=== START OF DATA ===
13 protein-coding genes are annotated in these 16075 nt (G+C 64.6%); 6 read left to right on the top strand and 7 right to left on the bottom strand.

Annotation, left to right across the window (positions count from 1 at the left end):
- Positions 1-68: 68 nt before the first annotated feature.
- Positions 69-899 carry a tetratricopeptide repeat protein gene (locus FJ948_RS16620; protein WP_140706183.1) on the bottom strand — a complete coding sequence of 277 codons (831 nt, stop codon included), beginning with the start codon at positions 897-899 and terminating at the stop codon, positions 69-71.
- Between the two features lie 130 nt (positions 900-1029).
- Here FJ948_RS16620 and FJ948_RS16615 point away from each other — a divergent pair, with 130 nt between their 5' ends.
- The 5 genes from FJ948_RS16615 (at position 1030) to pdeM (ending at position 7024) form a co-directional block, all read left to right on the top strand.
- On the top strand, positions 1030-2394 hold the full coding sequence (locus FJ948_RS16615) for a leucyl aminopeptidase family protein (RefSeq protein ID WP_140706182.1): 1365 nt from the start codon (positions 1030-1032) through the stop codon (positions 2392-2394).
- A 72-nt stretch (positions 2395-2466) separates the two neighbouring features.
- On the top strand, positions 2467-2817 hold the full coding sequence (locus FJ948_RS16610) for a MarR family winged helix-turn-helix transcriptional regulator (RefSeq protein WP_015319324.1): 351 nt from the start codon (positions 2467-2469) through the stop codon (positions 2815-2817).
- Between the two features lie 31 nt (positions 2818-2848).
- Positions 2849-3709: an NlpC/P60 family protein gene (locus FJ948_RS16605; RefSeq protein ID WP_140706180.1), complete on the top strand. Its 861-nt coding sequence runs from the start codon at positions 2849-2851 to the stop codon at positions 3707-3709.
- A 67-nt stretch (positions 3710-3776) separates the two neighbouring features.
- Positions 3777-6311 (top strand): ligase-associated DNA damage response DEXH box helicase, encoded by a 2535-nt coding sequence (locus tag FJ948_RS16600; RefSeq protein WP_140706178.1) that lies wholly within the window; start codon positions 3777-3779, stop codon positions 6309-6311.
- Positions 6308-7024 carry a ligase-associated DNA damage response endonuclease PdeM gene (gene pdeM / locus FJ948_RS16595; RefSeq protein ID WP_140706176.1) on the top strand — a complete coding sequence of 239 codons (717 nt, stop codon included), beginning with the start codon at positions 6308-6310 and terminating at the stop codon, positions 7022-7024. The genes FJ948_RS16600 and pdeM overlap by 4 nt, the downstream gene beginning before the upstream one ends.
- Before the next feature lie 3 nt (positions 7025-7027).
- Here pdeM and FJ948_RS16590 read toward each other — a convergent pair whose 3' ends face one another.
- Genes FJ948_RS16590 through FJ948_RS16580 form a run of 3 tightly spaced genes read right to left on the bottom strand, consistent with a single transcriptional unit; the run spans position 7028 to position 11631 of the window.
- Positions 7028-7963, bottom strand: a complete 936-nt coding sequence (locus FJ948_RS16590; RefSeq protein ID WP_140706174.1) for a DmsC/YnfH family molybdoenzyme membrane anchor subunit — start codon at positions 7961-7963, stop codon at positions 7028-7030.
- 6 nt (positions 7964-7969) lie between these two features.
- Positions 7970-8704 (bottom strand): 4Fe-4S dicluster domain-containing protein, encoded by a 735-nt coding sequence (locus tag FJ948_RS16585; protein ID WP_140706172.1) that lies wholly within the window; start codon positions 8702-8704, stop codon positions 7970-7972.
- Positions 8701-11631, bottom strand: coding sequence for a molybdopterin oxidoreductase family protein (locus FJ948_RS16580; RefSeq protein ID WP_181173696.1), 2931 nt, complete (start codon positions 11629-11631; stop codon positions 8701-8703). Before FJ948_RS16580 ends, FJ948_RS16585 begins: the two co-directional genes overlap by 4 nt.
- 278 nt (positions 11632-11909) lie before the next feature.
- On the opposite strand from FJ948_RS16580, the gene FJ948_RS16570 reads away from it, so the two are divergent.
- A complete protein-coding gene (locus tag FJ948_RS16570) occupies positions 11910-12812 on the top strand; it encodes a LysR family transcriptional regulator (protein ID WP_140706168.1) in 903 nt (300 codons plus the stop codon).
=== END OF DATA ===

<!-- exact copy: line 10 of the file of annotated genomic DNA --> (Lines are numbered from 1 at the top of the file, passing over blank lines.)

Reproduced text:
- On the top strand, positions 2467-2817 hold the full coding sequence (locus FJ948_RS16610) for a MarR family winged helix-turn-helix transcriptional regulator (RefSeq protein WP_015319324.1): 351 nt from the start codon (positions 2467-2469) through the stop codon (positions 2815-2817).